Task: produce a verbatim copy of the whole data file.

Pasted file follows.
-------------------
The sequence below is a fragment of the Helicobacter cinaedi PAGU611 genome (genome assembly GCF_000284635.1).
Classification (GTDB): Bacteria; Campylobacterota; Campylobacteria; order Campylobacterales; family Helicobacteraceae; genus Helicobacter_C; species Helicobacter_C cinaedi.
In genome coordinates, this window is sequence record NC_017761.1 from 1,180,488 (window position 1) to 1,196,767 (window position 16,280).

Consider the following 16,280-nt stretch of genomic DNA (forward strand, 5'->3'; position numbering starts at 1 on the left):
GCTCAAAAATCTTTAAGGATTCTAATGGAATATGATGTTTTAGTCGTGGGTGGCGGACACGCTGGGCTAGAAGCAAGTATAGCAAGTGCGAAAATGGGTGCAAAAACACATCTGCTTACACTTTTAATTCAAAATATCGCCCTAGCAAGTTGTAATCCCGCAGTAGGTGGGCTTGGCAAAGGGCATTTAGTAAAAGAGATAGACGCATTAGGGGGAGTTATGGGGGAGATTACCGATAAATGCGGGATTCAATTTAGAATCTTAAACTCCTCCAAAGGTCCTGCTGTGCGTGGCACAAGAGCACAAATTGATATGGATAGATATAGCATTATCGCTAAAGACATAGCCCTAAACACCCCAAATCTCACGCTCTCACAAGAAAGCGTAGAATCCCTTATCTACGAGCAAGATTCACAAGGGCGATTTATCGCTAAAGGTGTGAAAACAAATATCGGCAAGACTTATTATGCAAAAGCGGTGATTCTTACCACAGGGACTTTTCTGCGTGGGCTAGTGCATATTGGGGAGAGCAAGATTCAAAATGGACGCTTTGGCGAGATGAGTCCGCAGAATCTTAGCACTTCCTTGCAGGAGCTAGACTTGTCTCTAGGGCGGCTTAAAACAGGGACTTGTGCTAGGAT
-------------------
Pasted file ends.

The sequence below is a fragment of the Helicobacter cinaedi PAGU611 genome (genome assembly GCF_000284635.1).
Classification (GTDB): Bacteria; Campylobacterota; Campylobacteria; order Campylobacterales; family Helicobacteraceae; genus Helicobacter_C; species Helicobacter_C cinaedi.
In genome coordinates, this window is sequence record NC_017761.1 from 1,180,488 (window position 1) to 1,196,767 (window position 16,280).

Consider the following 16,280-nt stretch of genomic DNA (forward strand, 5'->3'; position numbering starts at 1 on the left):
GCTCAAAAATCTTTAAGGATTCTAATGGAATATGATGTTTTAGTCGTGGGTGGCGGACACGCTGGGCTAGAAGCAAGTATAGCAAGTGCGAAAATGGGTGCAAAAACACATCTGCTTACACTTTTAATTCAAAATATCGCCCTAGCAAGTTGTAATCCCGCAGTAGGTGGGCTTGGCAAAGGGCATTTAGTAAAAGAGATAGACGCATTAGGGGGAGTTATGGGGGAGATTACCGATAAATGCGGGATTCAATTTAGAATCTTAAACTCCTCCAAAGGTCCTGCTGTGCGTGGCACAAGAGCACAAATTGATATGGATAGATATAGCATTATCGCTAAAGACATAGCCCTAAACACCCCAAATCTCACGCTCTCACAAGAAAGCGTAGAATCCCTTATCTACGAGCAAGATTCACAAGGGCGATTTATCGCTAAAGGTGTGAAAACAAATATCGGCAAGACTTATTATGCAAAAGCGGTGATTCTTACCACAGGGACTTTTCTGCGTGGGCTAGTGCATATTGGGGAGAGCAAGATTCAAAATGGACGCTTTGGCGAGATGAGTCCGCAGAATCTTAGCACTTCCTTGCAGGAGCTAGACTTGTCTCTAGGGCGGCTTAAAACAGGGACTTGTGCTAGGAT